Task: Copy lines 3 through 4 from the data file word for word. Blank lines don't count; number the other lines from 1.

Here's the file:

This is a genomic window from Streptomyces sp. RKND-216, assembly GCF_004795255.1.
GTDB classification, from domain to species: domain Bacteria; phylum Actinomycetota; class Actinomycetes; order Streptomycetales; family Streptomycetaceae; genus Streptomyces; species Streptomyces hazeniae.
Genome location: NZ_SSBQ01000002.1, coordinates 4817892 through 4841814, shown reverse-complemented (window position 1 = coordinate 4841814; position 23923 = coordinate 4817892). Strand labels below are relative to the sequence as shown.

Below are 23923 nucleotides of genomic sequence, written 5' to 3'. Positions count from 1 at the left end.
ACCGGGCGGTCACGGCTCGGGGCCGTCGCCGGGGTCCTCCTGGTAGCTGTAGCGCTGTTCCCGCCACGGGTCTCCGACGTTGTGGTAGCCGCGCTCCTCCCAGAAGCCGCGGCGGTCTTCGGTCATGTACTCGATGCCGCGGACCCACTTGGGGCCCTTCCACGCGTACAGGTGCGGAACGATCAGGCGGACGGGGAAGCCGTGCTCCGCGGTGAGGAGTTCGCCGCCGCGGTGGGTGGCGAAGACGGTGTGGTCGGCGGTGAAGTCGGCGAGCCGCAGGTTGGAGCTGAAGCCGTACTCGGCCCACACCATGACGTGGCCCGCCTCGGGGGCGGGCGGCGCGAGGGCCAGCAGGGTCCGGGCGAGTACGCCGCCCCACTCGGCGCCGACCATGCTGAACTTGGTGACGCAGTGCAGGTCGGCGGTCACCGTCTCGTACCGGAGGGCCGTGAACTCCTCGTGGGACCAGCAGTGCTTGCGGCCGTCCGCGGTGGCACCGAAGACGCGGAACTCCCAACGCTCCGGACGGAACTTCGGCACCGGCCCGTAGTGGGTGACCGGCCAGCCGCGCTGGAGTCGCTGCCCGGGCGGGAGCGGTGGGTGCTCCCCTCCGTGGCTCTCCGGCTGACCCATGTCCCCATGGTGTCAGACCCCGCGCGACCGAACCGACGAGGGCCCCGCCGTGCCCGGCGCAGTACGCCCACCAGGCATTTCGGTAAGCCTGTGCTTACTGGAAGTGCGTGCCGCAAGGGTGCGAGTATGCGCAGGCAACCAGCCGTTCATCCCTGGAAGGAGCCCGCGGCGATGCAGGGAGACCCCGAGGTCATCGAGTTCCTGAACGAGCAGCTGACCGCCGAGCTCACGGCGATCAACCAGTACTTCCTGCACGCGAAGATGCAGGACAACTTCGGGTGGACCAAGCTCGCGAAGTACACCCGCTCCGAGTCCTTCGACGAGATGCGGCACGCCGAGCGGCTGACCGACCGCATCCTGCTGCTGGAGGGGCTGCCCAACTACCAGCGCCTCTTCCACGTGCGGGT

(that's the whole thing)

Genome location: NZ_SSBQ01000002.1, coordinates 4817892 through 4841814, shown reverse-complemented (window position 1 = coordinate 4841814; position 23923 = coordinate 4817892). Strand labels below are relative to the sequence as shown.

Below are 23923 nucleotides of genomic sequence, written 5' to 3'. Positions count from 1 at the left end.